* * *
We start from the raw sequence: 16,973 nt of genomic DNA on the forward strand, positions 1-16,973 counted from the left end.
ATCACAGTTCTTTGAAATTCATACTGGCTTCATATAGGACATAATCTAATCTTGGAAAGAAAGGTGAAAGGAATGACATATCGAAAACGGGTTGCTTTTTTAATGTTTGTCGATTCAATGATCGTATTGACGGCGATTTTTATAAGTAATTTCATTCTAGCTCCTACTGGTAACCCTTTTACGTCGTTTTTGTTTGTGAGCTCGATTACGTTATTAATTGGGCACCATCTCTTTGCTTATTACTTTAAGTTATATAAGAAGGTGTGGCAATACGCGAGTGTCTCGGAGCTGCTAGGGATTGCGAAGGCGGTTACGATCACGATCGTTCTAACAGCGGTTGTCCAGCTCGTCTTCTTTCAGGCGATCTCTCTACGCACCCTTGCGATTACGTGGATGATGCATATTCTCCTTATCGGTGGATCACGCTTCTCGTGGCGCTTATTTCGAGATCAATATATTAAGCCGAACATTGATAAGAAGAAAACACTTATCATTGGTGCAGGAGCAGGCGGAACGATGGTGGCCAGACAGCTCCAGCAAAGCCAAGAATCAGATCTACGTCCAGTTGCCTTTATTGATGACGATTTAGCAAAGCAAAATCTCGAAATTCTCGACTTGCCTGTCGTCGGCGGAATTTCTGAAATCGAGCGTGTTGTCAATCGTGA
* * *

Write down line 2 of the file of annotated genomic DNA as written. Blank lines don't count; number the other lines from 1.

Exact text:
ATCACAGTTCTTTGAAATTCATACTGGCTTCATATAGGACATAATCTAATCTTGGAAAGAAAGGTGAAAGGAATGACATATCGAAAACGGGTTGCTTTTTTAATGTTTGTCGATTCAATGATCGTATTGACGGCGATTTTTATAAGTAATTTCATTCTAGCTCCTACTGGTAACCCTTTTACGTCGTTTTTGTTTGTGAGCTCGATTACGTTATTAATTGGGCACCATCTCTTTGCTTATTACTTTAAGTTATATAAGAAGGTGTGGCAATACGCGAGTGTCTCGGAGCTGCTAGGGATTGCGAAGGCGGTTACGATCACGATCGTTCTAACAGCGGTTGTCCAGCTCGTCTTCTTTCAGGCGATCTCTCTACGCACCCTTGCGATTACGTGGATGATGCATATTCTCCTTATCGGTGGATCACGCTTCTCGTGGCGCTTATTTCGAGATCAATATATTAAGCCGAACATTGATAAGAAGAAAACACTTATCATTGGTGCAGGAGCAGGCGGAACGATGGTGGCCAGACAGCTCCAGCAAAGCCAAGAATCAGATCTACGTCCAGTTGCCTTTATTGATGACGATTTAGCAAAGCAAAATCTCGAAATTCTCGACTTGCCTGTCGTCGGCGGAATTTCTGAAATCGAGCGTGTTGTCAATCGTGA